IBM X-Force Red launches blockchain security service


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The proof of concept is testing the feasibility of using blockchain to help entities such as banks, remitters, and casinos, automate international fund transfer instructions reporting.

IBM X-Force Red has launched a Blockchain Testing Service to audit and improve the security of blockchains being implemented by the enterprise.

The blockchain, also known as distributed ledger technologies, acts as a peer-to-peer network for the transfer of information — as well as the exchange of cryptocurrencies — by way of blocks and computer nodes.

These technologies have now caught the interest of companies for applications far beyond cryptocurrencies. 

The ability to securely record data which is difficult to tamper with or retrospectively change can prove valuable in smart contracts, legal services, e-payments, microtransactions, and international roaming apps.

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The enterprise and startups alike are experimenting with how best to apply the blockchain to their infrastructures and products. IBM says that 70 percent of the blockchain implementations the company has observed in recent time rely on off-ledger systems for processes including authentication, data processing, and APIs.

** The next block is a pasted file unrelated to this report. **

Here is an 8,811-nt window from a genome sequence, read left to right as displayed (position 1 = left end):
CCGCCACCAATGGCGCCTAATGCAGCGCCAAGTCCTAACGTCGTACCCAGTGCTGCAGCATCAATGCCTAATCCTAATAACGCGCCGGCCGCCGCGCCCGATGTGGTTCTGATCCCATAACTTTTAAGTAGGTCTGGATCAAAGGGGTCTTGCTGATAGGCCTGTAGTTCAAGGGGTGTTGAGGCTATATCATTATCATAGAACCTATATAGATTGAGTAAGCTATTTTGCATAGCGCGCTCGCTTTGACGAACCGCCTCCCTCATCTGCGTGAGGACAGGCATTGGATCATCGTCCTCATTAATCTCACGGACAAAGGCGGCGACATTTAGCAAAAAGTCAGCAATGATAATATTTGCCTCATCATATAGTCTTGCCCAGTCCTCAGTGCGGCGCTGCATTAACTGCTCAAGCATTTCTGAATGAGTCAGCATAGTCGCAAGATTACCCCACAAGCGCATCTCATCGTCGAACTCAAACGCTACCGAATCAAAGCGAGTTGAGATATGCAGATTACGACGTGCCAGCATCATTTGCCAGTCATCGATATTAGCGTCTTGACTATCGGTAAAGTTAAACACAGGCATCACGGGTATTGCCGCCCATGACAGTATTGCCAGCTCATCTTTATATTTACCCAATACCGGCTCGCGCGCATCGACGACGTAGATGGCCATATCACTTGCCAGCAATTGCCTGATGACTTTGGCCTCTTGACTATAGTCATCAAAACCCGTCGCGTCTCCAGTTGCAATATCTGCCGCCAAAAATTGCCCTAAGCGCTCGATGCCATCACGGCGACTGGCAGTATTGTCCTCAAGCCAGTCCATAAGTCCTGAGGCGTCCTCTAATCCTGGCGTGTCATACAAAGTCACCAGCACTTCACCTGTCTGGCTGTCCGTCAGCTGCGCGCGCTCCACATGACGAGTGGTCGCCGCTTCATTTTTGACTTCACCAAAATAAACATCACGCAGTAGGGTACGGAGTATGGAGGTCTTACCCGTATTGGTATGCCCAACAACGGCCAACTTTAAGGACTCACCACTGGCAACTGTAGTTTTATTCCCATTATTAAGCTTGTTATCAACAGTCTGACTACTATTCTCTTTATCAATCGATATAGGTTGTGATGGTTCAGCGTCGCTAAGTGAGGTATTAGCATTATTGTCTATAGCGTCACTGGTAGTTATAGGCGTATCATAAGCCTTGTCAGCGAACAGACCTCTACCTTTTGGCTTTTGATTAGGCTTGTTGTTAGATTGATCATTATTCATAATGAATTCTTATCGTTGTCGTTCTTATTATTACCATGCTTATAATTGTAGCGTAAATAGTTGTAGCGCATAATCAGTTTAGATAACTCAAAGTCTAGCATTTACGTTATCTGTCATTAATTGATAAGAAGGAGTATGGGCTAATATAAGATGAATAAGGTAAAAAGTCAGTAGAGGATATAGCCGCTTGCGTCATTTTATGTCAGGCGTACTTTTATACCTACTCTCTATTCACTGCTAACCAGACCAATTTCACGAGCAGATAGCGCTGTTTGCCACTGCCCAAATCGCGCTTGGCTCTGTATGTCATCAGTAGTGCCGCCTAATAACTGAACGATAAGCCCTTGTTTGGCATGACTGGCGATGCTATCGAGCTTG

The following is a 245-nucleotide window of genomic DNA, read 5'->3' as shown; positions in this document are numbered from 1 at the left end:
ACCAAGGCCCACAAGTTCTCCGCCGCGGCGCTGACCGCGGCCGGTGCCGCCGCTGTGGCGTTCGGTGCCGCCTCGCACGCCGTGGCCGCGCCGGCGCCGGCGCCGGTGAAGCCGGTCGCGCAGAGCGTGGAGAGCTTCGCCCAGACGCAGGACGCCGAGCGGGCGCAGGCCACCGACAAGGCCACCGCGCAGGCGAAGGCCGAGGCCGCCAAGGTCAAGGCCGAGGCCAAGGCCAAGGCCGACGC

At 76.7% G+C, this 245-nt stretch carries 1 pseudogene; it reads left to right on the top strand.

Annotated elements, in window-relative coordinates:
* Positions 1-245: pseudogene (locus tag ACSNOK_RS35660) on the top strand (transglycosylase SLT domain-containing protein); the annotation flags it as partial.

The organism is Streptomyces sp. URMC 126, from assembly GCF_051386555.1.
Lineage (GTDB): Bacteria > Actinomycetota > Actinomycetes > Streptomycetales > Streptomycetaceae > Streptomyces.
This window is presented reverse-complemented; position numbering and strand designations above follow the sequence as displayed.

On Tuesday, IBM’s cybersecurity team, X-Force Red, said that a new service will focus on blockchain security and will help to secure these “implementations of the fast-growing technology.”

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“Blockchain comes into the tech world with a bit of a different entry point — its main design point is to build trust and security for the information and processes held within it,” IBM says. “This, however, is causing some implementers to assume that security halo extends beyond the blockchain itself.”

Both the backend processes of blockchain-based products and ledgers themselves will be tested. Chain code, public key infrastructure, hyper ledgers, apps, and physical hardware are all areas which can be examined.

The cybersecurity team will evaluate:

  • How permissions to access/add info to the blockchain are managed;
  • Password policies, whether or not two-factor authentication (2FA) has been implemented;
  • Public Key Infrastructure (PKI) and digital certificate distribution systems;
  • Smart contract security flaws and weaknesses;
  • Software supply chain attacks

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The service is now operational. 

“New technologies often play catch-up with security as they emerge through their early adoption phase. If we look at mobile applications, cloud computing, and even personal computers — all these innovations needed to adopt policies and techniques for security,” said Charles Henderson, Global Head of IBM X-Force Red. “However, while blockchain is a breakthrough for protecting the integrity of data, that does not mean the technology and connected infrastructure are always protected from attackers, which is why
security testing is essential during development and after deployment.”

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